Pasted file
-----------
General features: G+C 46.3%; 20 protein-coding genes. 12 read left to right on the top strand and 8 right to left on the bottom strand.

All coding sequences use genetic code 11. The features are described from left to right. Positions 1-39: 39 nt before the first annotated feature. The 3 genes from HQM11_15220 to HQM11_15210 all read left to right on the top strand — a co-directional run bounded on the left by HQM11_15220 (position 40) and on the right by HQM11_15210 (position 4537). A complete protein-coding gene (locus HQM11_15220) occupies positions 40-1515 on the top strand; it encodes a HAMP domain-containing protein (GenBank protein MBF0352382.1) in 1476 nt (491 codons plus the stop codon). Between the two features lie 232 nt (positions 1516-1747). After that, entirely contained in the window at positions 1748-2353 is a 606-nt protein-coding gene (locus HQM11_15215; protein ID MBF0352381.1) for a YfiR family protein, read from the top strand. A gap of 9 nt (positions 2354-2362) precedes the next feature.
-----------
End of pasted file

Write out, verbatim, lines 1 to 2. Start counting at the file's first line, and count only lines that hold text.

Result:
General features: G+C 46.3%; 20 protein-coding genes. 12 read left to right on the top strand and 8 right to left on the bottom strand.

All coding sequences use genetic code 11. The features are described from left to right. Positions 1-39: 39 nt before the first annotated feature. The 3 genes from HQM11_15220 to HQM11_15210 all read left to right on the top strand — a co-directional run bounded on the left by HQM11_15220 (position 40) and on the right by HQM11_15210 (position 4537). A complete protein-coding gene (locus HQM11_15220) occupies positions 40-1515 on the top strand; it encodes a HAMP domain-containing protein (GenBank protein MBF0352382.1) in 1476 nt (491 codons plus the stop codon). Between the two features lie 232 nt (positions 1516-1747). After that, entirely contained in the window at positions 1748-2353 is a 606-nt protein-coding gene (locus HQM11_15215; protein ID MBF0352381.1) for a YfiR family protein, read from the top strand. A gap of 9 nt (positions 2354-2362) precedes the next feature.